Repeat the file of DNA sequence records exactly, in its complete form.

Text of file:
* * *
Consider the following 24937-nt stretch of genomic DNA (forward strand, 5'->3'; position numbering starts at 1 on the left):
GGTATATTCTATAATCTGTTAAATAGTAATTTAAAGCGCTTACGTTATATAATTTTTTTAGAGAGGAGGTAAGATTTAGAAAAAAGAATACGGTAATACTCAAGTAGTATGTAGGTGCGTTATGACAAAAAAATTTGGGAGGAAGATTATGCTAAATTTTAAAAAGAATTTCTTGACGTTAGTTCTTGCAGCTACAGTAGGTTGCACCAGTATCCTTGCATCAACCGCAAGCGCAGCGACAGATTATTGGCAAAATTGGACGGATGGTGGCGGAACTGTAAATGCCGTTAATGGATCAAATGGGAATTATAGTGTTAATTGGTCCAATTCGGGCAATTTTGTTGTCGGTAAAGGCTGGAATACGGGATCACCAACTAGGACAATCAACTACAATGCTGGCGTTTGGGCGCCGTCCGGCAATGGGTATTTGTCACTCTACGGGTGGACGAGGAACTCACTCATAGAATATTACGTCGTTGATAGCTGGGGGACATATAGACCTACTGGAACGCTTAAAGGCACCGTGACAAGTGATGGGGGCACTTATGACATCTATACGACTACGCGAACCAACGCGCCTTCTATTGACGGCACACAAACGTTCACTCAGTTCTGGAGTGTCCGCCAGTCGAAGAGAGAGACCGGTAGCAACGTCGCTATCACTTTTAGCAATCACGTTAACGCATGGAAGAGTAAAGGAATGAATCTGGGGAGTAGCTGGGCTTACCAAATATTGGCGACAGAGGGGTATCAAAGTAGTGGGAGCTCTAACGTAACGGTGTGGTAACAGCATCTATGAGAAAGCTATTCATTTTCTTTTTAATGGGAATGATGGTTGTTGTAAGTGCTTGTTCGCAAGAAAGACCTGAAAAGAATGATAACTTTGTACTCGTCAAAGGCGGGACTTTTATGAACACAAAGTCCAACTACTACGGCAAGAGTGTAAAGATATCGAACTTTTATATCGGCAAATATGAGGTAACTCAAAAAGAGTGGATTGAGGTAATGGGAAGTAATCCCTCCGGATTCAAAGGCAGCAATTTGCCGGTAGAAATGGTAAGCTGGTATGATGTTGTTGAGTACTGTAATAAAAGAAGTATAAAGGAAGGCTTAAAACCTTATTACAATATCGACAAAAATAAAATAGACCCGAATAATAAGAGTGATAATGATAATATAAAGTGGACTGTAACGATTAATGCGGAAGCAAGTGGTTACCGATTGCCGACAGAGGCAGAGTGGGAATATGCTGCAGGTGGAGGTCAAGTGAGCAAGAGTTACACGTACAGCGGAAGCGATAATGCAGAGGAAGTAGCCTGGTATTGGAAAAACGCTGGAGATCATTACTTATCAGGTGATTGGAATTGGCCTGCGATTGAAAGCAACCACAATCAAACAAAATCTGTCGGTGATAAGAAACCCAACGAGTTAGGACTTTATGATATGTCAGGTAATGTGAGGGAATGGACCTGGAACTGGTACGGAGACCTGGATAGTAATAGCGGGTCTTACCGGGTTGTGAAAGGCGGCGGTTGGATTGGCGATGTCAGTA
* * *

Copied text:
Consider the following 24937-nt stretch of genomic DNA (forward strand, 5'->3'; position numbering starts at 1 on the left):
GGTATATTCTATAATCTGTTAAATAGTAATTTAAAGCGCTTACGTTATATAATTTTTTTAGAGAGGAGGTAAGATTTAGAAAAAAGAATACGGTAATACTCAAGTAGTATGTAGGTGCGTTATGACAAAAAAATTTGGGAGGAAGATTATGCTAAATTTTAAAAAGAATTTCTTGACGTTAGTTCTTGCAGCTACAGTAGGTTGCACCAGTATCCTTGCATCAACCGCAAGCGCAGCGACAGATTATTGGCAAAATTGGACGGATGGTGGCGGAACTGTAAATGCCGTTAATGGATCAAATGGGAATTATAGTGTTAATTGGTCCAATTCGGGCAATTTTGTTGTCGGTAAAGGCTGGAATACGGGATCACCAACTAGGACAATCAACTACAATGCTGGCGTTTGGGCGCCGTCCGGCAATGGGTATTTGTCACTCTACGGGTGGACGAGGAACTCACTCATAGAATATTACGTCGTTGATAGCTGGGGGACATATAGACCTACTGGAACGCTTAAAGGCACCGTGACAAGTGATGGGGGCACTTATGACATCTATACGACTACGCGAACCAACGCGCCTTCTATTGACGGCACACAAACGTTCACTCAGTTCTGGAGTGTCCGCCAGTCGAAGAGAGAGACCGGTAGCAACGTCGCTATCACTTTTAGCAATCACGTTAACGCATGGAAGAGTAAAGGAATGAATCTGGGGAGTAGCTGGGCTTACCAAATATTGGCGACAGAGGGGTATCAAAGTAGTGGGAGCTCTAACGTAACGGTGTGGTAACAGCATCTATGAGAAAGCTATTCATTTTCTTTTTAATGGGAATGATGGTTGTTGTAAGTGCTTGTTCGCAAGAAAGACCTGAAAAGAATGATAACTTTGTACTCGTCAAAGGCGGGACTTTTATGAACACAAAGTCCAACTACTACGGCAAGAGTGTAAAGATATCGAACTTTTATATCGGCAAATATGAGGTAACTCAAAAAGAGTGGATTGAGGTAATGGGAAGTAATCCCTCCGGATTCAAAGGCAGCAATTTGCCGGTAGAAATGGTAAGCTGGTATGATGTTGTTGAGTACTGTAATAAAAGAAGTATAAAGGAAGGCTTAAAACCTTATTACAATATCGACAAAAATAAAATAGACCCGAATAATAAGAGTGATAATGATAATATAAAGTGGACTGTAACGATTAATGCGGAAGCAAGTGGTTACCGATTGCCGACAGAGGCAGAGTGGGAATATGCTGCAGGTGGAGGTCAAGTGAGCAAGAGTTACACGTACAGCGGAAGCGATAATGCAGAGGAAGTAGCCTGGTATTGGAAAAACGCTGGAGATCATTACTTATCAGGTGATTGGAATTGGCCTGCGATTGAAAGCAACCACAATCAAACAAAATCTGTCGGTGATAAGAAACCCAACGAGTTAGGACTTTATGATATGTCAGGTAATGTGAGGGAATGGACCTGGAACTGGTACGGAGACCTGGATAGTAATAGCGGGTCTTACCGGGTTGTGAAAGGCGGCGGTTGGATTGGCGATGTCAGTA